Fetching a field from related page may sound complicated but with various good examples in forum (like this one viewtopic.php?f=4&t=11513#p30704 ) it is a manageable task for a coder. Tasks like this are a good practice for advanced work with Couch.
Hmm. I'm not getting far with this!

To get the numbers of individual bookings for all bookings for each mass at a specific parish (the one with page ID 945, for test purposes), I need to do this:
Code: Select all
<cms:pages masterpage='parish.php' id="945" >
<cms:show parish_name /><cms:show k_page_id /><br />
    <cms:reverse_related_pages 'mass_parish' masterpage='masses.php' orderby='mass_date_time' order='asc'>
    <cms:show k_page_name/><br />
        <cms:reverse_related_pages 'booking_mass' masterpage='bookings.php'>
            <cms:show k_page_name /> : <cms:show booking_places_indiv /><br />

That's giving me the list I'd expect.

So I add return_sql='1' to the innermost reverse_related_pages tag (the one on masterpage 'bookings.php'), and it returns:

Code: Select all
SELECT, p.template_id FROM couch_pages p
inner join couch_relations rel on =
WHERE rel.cid=2084 AND rel.fid=43 AND p.template_id='18'
AND p.publish_date < '2020-08-12 21:13:45'
AND NOT p.publish_date = '0000-00-00 00:00:00'
AND p.parent_id=0 ORDER BY rel.weight desc LIMIT 0, 1000

Examining the database, using phpmyadmin, I put in
Code: Select all
SELECT * FROM `couch_data_text` WHERE page_id='2562'

..knowing that 2562 is the page ID of a booking. The result tells me that fields 76 and 77 hold my numbers (as text) for the booked places (individual and pews respectively).

So I try to get the total on one of those fields, with the sql provided by the reverse_related_pages tag and an inner join to couch_data_text, and omitting the order and limits which shouldn't be relevant here:
Code: Select all
            SELECT SUM(CAST(`value` as int)) AS indiv_total,, p.template_id 
                    couch_pages p
                    INNER JOIN couch_data_text d ON AND d.field_id='76'
                    INNER JOIN couch_relations rel on =
                    AND rel.fid=43
                    AND p.template_id='18'
                    AND p.publish_date < '2020-08-12 21:13:45'
                    AND NOT p.publish_date = '0000-00-00 00:00:00'
                    AND p.parent_id=0

with help from the discussion at viewtopic.php?f=4&t=11255&hilit=sum#p29580

..but entering that into phpmyadmin, I'm getting a null response - and the same, naturally, within a cms:query tag.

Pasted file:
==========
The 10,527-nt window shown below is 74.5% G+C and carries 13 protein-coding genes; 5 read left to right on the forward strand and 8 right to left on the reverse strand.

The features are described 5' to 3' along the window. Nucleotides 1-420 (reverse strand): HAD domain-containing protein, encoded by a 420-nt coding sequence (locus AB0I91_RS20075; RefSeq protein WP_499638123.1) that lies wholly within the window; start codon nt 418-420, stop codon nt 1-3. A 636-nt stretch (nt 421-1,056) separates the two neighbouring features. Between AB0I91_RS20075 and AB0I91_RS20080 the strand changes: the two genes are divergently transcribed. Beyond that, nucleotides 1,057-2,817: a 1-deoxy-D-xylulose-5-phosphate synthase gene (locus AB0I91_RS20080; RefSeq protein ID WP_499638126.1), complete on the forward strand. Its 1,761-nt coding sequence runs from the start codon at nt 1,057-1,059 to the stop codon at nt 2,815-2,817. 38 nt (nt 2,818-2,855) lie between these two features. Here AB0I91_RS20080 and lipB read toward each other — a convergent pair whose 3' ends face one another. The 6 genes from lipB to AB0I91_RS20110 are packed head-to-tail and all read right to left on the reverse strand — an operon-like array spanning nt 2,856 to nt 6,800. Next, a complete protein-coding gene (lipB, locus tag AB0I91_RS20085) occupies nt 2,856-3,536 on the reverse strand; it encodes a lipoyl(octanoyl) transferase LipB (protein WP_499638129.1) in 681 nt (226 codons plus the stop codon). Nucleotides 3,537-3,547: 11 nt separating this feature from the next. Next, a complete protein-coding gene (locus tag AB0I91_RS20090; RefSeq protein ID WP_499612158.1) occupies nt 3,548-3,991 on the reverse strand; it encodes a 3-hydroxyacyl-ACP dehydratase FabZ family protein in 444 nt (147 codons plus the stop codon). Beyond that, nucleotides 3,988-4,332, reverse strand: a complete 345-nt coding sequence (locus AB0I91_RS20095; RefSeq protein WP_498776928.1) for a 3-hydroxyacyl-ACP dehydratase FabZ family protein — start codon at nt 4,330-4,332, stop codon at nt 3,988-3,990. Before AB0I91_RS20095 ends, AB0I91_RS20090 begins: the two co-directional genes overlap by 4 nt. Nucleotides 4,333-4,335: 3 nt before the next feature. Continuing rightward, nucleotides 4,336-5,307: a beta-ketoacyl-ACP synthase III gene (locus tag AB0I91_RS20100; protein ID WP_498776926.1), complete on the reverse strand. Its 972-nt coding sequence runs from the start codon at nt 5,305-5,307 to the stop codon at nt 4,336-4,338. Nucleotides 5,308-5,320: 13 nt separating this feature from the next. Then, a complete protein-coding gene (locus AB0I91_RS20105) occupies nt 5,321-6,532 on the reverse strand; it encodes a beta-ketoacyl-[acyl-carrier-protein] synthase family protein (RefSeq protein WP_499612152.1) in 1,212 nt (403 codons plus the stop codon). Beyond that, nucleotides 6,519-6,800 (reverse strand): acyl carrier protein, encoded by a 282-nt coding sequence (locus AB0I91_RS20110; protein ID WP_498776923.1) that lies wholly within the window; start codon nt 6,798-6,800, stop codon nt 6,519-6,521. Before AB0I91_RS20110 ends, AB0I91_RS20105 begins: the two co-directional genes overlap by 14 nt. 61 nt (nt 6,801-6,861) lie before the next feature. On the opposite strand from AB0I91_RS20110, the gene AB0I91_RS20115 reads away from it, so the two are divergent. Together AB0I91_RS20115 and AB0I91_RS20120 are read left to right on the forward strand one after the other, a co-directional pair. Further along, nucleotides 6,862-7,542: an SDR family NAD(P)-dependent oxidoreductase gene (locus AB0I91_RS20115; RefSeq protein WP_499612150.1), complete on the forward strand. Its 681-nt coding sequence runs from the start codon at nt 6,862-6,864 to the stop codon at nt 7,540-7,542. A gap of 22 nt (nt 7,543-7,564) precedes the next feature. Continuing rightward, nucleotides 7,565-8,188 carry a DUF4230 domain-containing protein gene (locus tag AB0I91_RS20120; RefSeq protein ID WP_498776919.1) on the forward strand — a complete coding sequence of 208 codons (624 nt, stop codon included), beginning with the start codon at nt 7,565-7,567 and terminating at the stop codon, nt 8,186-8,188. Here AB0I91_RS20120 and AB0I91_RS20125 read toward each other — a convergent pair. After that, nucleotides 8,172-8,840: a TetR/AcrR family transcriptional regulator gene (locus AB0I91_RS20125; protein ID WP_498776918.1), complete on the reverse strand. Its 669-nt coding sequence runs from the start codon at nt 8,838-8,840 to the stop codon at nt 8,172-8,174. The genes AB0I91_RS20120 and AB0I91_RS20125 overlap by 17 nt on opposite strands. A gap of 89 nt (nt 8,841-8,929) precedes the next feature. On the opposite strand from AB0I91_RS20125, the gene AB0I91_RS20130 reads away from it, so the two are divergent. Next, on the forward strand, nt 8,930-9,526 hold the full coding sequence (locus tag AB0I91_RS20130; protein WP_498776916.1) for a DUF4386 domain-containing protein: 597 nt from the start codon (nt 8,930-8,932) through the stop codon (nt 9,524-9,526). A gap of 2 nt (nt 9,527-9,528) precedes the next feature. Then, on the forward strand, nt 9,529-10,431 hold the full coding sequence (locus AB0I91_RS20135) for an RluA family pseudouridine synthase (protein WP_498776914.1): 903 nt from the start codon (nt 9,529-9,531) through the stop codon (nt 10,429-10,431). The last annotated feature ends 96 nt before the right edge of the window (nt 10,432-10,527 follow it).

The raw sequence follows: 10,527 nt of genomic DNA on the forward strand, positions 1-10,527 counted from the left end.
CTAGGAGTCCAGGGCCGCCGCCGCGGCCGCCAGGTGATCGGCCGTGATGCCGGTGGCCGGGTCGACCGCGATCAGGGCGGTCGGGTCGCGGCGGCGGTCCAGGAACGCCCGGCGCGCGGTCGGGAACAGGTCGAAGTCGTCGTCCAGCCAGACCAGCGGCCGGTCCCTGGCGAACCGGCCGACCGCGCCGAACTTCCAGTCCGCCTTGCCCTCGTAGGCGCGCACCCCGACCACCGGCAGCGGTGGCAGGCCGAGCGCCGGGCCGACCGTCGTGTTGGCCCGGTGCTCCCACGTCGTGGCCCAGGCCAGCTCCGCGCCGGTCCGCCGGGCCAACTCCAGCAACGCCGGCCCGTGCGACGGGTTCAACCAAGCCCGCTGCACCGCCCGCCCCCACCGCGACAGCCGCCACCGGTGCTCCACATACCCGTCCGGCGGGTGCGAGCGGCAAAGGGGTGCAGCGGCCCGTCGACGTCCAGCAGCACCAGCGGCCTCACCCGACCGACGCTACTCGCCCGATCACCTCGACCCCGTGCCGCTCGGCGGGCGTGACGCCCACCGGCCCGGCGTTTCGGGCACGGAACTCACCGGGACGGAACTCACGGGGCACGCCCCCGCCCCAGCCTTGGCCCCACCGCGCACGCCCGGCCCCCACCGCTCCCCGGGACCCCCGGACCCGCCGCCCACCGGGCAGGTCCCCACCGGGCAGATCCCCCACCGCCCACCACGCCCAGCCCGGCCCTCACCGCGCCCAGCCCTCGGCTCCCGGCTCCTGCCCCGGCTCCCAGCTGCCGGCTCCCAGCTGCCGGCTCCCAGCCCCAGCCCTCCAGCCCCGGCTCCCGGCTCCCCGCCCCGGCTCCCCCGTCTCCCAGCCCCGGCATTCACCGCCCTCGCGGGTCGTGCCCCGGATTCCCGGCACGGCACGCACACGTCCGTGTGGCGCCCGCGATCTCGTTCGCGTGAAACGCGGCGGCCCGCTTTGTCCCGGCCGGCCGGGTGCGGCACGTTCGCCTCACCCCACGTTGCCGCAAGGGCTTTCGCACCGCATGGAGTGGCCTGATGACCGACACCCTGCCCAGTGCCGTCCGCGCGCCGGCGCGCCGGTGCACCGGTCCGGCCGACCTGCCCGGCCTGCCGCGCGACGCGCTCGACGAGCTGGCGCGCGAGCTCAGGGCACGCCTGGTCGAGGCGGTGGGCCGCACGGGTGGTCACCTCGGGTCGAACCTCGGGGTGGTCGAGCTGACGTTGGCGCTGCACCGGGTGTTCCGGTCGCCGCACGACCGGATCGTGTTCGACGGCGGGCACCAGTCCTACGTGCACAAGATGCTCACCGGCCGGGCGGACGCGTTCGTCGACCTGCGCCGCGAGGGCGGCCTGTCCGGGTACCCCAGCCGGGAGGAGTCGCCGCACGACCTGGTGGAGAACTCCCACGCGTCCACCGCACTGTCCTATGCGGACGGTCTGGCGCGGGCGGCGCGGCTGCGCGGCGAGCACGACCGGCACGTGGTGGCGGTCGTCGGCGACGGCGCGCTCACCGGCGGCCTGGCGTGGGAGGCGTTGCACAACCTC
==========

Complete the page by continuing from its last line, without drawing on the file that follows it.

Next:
Am I missing something?
Keep going :) This path requires a thorough refreshement of SQL.

with help from the discussion at viewtopic.php?f=4&t=11255&hilit=sum#p29580

That topic is not an authoriatave source, I am afraid. OP does not have it right either (I presume his code is different now and seemingly he abandoned that topic).
Unfortunately at the moment I really don't have much time to get into in-depth study of SQL. I'm almost single-handedly managing and supporting a website handling thousands of bookings from users at around 50 locations, with more locations coming into the system pretty well daily!

But I did manage to get there today. The key point was that I had the SQL in the wrong place - I'd left in an unnecessary reverse_related_pages, so the page_id was the wrong one. Then the value filed needed qualifying as coming from the right table.

Ideally I wanted both the totals at once. A second inner join onto couch_data_text with a different alias sorted that.

So, possibly final version:
Code: Select all
  SELECT SUM(CAST(d.value as int)) AS indiv_total, SUM(CAST(e.value as int)) AS pew_total 
            couch_pages p
            INNER JOIN couch_data_text d ON AND d.field_id='76'
            INNER JOIN couch_data_text e ON AND e.field_id='77'
            INNER JOIN couch_relations rel on =
            rel.cid='<cms:show mass_id />'
            AND rel.fid='43'
            AND p.template_id='18'
            AND NOT p.publish_date = '0000-00-00 00:00:00'
            AND p.parent_id=0

I say 'possibly final' as I need to test this thoroughly against the previous calculations to make sure there are no differences. For that I'm going to output the relevant figures - using each calculation in turn - for a significant sample of the events in the system, using pagination to avoid building too long a task at once, into a table, with flags shown if there are any discrepancies. if there are none, then it's job done.